Who Else To Tell About the Sale

Not only should you consider whether to tell your employees, there are also several other key stakeholders you may consider confiding in.

Professional Advisors

Telling your professional advisors is almost always a safe bet, assuming they are, in fact, professionals. They’re accustomed to their clients selling their businesses and are unlikely to be surprised at the news. Professional advisors, such as accountants and attorneys, don’t like surprises, and involving them early in the process may benefit you.


Landlords are also accustomed to businesses being bought and sold, and the news is unlikely to shock them. Informing your landlord early on also carries the benefit of being able to pre-negotiate the terms of the transfer in some cases.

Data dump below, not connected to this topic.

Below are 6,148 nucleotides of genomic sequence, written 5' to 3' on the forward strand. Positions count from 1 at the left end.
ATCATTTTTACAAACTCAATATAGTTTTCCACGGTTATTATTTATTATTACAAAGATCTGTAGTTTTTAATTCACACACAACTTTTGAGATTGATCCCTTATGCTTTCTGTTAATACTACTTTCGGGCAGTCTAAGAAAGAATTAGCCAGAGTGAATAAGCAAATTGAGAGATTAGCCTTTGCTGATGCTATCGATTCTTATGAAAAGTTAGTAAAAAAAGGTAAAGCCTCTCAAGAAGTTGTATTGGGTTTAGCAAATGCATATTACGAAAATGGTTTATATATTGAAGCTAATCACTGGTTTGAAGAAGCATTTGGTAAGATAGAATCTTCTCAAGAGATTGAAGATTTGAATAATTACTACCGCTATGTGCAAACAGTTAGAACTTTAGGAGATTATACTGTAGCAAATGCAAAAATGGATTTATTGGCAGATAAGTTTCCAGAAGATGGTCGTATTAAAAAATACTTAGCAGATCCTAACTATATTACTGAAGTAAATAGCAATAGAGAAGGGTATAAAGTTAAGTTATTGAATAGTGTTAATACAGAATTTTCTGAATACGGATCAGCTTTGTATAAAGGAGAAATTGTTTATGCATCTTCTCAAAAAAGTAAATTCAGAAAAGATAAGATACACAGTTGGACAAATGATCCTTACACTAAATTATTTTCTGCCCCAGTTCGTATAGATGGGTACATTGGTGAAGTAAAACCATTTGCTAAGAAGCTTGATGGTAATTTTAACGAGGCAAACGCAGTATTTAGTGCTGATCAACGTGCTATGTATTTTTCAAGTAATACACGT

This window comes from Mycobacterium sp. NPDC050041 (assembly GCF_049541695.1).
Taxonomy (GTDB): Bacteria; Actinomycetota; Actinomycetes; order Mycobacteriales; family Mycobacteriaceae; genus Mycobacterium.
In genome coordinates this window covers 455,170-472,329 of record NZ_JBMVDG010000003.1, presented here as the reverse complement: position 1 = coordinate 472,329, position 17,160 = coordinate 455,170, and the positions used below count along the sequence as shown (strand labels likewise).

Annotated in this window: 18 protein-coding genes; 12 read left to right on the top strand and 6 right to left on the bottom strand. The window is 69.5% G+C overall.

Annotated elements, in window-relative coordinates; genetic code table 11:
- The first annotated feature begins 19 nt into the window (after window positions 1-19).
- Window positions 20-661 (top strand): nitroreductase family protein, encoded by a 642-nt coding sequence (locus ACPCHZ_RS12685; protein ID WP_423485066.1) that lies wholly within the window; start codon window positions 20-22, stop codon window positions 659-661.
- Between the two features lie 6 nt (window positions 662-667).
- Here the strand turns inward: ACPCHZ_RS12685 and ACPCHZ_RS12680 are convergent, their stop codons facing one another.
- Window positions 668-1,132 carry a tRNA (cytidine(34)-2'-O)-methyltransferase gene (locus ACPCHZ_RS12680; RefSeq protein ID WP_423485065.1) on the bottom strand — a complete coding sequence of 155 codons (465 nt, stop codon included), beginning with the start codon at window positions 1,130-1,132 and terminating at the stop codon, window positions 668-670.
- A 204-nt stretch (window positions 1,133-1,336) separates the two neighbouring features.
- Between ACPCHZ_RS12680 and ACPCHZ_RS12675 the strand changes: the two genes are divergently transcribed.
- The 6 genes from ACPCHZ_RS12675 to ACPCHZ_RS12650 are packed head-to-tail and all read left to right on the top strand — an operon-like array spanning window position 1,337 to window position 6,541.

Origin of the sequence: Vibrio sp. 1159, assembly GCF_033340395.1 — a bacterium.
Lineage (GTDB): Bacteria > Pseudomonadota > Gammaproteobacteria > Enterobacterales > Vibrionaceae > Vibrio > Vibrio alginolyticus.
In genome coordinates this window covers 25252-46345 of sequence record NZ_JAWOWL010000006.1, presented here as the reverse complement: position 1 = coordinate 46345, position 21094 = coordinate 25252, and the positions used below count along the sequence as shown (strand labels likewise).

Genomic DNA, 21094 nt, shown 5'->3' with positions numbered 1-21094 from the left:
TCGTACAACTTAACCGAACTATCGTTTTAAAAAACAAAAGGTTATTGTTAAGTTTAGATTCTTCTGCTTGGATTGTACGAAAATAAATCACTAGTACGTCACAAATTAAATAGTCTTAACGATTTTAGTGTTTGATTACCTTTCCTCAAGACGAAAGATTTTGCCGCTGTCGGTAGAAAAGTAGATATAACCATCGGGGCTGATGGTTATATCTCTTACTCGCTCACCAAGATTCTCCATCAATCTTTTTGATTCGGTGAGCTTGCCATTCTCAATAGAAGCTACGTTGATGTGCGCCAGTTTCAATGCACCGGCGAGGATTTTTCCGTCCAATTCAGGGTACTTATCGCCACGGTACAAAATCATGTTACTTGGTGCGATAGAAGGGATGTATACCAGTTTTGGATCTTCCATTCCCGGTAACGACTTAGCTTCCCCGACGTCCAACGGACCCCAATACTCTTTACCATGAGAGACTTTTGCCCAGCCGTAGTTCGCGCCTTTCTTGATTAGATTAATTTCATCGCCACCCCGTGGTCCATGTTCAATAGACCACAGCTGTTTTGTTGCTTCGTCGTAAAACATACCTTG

I recommend informing those closest to you, especially if you live in the same house. Keeping the sale a secret from your nearest family members will be nearly impossible in any event. Also, it could result in hard feelings once they learn of the sale, especially if they hear about it through “unofficial” channels. If your family members work in the business, this should be handled with extreme caution.


I recommend telling only your closest friends about your plans, as most will have a difficult time keeping their lips sealed. If you trust and share a close bond with a friend or two, this confidant can be a safe person to talk to during the process, providing emotional stability for you during more stressful periods of the transition.


I don’t recommend informing your suppliers unless you believe they could be a source of potential buyers. Telling your suppliers is risky because they probably do business with your competition and are likely to spread the word.